While a Mediterranean diet and consistent exercise may not guarantee a life free from Alzheimer’s disease, they are considered two components of a lifestyle that may be beneficial. Maintaining a healthy social life has also been shown to help keep our brains sharp. In the news now is yet another lifestyle component – that of challenging ourselves mentally. This could mean that we continue working later into our lives, return to school to learn something new, or pursue cognitively demanding hobbies.
Recent news has focused on a French study that suggested that people who put off retiring from their jobs were less likely to get Alzheimer’s disease. This study was led by Carole Dufouil, director of research in neuroepidemiology at the French National Institute of Health and Medical Research. The researchers analyzed health and insurance records of more than 429,000 self-employed workers and found a three percent reduction in dementia risk for each extra year that they worked before retirement.
Dr. James Galvin, director of the Pearl Barlow Center for Memory Evaluation and Treatment at the NYU Langone School of Medicine suggested that we keep several things in mind when interpreting the study’s meaning. He suggested that “self-employed workers may be inherently different than company-employed workers, with differences in skill sets, work environment, stress and social mobility that might affect the study's results.” Galvin was not involved in the study.
Interpreting the message sent by this study is tricky. Not all jobs offer the same mental stimulation, and many volunteer or self-directed activities offer exceptional mental stimulation and challenge. According to Heather Snyder, director of medical and scientific operations for the Alzheimer's Association, based in Chicago, "There seems to be growing evidence that staying cognitively [mentally] active is really important to reducing a person's risk, and perhaps professional activity may be one of those cognitive activities. What we know is that things that promote lifelong learning seem to be beneficial. But that may mean different things for different people.”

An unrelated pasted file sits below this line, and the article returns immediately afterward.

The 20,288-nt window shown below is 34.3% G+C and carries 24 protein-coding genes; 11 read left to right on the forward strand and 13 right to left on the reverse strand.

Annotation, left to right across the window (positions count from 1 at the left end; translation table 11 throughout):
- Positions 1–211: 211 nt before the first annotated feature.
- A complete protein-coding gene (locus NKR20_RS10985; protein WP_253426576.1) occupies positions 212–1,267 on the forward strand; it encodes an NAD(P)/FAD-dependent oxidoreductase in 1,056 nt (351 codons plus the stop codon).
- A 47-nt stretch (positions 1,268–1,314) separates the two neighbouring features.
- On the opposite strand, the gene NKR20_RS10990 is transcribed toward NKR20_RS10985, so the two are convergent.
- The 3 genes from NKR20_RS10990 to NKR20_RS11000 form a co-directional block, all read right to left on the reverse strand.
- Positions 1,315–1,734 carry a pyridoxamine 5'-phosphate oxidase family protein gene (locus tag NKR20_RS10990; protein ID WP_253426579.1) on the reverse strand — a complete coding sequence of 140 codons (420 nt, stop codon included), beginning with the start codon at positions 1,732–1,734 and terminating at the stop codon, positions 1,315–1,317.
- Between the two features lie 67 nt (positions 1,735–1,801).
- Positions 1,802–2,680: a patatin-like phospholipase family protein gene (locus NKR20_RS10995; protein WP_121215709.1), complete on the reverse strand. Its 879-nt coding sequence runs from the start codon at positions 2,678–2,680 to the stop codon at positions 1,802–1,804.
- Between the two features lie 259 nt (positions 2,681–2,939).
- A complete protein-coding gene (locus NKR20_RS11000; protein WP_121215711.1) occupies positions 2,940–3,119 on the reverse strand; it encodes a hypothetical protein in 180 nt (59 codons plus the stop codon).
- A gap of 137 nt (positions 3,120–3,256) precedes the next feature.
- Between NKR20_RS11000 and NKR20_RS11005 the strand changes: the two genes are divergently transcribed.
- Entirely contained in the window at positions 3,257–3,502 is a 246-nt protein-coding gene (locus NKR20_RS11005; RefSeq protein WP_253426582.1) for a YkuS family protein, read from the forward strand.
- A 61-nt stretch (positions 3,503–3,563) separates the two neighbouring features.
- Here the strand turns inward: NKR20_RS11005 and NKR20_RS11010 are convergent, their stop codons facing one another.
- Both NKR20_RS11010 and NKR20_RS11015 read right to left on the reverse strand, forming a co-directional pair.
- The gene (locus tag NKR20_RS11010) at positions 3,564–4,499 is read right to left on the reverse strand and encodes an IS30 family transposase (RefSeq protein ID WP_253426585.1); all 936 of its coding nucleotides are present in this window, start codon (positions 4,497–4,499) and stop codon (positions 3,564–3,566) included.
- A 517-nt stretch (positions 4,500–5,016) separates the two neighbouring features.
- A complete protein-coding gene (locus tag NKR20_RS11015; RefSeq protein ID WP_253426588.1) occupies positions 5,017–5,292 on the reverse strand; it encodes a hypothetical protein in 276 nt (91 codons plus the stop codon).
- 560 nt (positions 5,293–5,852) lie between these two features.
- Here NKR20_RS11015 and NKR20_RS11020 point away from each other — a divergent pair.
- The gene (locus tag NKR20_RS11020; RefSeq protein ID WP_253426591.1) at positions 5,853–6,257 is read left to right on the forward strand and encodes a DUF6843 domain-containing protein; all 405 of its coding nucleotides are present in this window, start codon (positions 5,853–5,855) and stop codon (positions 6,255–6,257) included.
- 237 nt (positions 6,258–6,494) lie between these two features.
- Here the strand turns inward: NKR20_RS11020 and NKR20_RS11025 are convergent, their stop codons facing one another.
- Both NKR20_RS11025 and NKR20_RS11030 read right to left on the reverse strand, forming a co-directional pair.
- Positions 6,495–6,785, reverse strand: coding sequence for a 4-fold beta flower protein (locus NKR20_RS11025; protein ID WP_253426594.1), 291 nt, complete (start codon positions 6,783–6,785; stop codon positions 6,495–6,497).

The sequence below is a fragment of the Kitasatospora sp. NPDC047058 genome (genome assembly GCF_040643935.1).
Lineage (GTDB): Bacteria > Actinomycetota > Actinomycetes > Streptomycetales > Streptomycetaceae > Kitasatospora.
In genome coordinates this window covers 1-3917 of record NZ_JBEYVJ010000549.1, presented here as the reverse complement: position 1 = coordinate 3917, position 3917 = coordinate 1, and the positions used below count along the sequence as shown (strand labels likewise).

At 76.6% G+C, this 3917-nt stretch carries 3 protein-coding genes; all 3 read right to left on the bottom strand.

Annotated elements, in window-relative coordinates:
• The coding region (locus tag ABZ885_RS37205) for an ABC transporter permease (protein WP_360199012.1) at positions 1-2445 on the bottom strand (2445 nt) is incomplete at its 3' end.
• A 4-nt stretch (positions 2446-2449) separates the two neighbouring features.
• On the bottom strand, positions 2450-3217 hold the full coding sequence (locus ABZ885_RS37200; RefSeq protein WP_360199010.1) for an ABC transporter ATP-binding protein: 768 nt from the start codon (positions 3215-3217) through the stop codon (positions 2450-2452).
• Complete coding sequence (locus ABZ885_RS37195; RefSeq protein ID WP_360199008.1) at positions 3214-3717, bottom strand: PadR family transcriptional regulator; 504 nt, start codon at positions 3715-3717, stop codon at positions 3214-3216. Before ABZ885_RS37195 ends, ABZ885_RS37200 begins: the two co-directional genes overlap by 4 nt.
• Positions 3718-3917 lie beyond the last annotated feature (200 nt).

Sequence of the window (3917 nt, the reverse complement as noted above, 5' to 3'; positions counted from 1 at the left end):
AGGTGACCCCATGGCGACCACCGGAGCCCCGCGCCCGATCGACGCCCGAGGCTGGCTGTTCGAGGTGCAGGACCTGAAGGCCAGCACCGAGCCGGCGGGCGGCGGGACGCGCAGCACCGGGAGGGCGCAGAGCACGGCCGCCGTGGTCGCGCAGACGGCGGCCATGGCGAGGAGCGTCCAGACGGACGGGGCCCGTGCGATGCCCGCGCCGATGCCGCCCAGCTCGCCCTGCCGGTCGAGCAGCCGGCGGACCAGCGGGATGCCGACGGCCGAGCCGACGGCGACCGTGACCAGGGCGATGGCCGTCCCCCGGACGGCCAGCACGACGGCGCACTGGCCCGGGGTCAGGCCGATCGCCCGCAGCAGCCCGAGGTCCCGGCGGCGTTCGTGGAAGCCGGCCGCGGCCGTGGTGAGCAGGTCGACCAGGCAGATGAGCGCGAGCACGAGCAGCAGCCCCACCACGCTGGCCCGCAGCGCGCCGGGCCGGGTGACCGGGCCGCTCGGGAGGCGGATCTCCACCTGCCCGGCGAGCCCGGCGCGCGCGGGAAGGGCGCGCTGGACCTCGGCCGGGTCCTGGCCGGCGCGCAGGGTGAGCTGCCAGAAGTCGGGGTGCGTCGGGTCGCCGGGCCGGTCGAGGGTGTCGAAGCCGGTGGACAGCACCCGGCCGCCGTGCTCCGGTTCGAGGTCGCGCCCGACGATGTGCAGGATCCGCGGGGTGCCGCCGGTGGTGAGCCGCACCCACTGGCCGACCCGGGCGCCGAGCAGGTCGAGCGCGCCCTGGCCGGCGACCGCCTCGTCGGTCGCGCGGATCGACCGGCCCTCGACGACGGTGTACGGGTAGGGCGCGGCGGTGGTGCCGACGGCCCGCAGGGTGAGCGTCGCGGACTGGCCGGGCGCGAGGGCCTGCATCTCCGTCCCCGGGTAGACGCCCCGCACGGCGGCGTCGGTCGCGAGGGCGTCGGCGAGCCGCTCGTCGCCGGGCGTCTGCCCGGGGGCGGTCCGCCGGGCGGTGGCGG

Research appearing in a recent edition of the Proceedings of the National Academy of Sciences, led by Dr. Robert Freidland, found elderly people who regularly read, play mentally challenging games or pursue a challenging hobby are 2 ½ times less likely to develop Alzheimer’s disease.
Freidland’s researchers questioned 193 people about their participation in 26 different hobbies. The list included physical activities, like gardening and knitting, intellectual hobbies like reading and chess plus performing activities such as music. It also included passive ones such as television viewing. The study found that the people who developed Alzheimer's had, in their past, done less of every activity except watching TV.
It would be wonderful to suggest that simply watching less television or other passive time consuming activities would prevent Alzheimer’s in our future, but of course, it’s not that simple. Research has found that Alzheimer’s, which is a degenerative brain disorder, is slower to appear and develop among people who are in intellectually demanding professions, but they don’t necessarily agree about what this means. Also, while studies tell us one thing, many of us know of brilliant academics who have developed Alzheimer’s disease while still actively working in demanding jobs. It’s obvious that no one rule will protect all of us.
Still, the study about working longer or actively pursuing mentally challenging activities likely has some validity when viewed over a large population. There will always be exceptions to every finding. Some people eat terrible diets, smoke two packs of cigarettes a day and drink significant amounts of alcohol, yet they live to a ripe old age with their brains intact. Still, few scientists or even laymen would suggest that this is the most likely route to better health. Until much more is known about the real cause of Alzheimer’s disease, and a reliable cure is found, we are left with lifestyle changes as our best resource for aging well. We needn’t literally go back to school in order to preserve our brains, but it’s becoming clear that continually exercising our brains as well as our bodies may give us a better chance of preserving our cognitive function.
HealthDay News (2013, July 13) Putting Off Retirement May Help Stave Off Alzheimer's. Retrieved from http://www.nlm.nih.gov/medlineplus/news/fullstory_138709.html
Weil, A. (2013 July Newsletter) Secret Danger of Retirement. Retrieved from http://www.drweil.com/drw/u/WBL02361/Secret-Danger-of-Retirement.html
ABCnews (March 6, 2013) Reading, Chess May Help Fight Alzheimer's. Retrieved from http://abcnews.go.com/Health/story?id=117588&page=1
Published On: August 05, 2013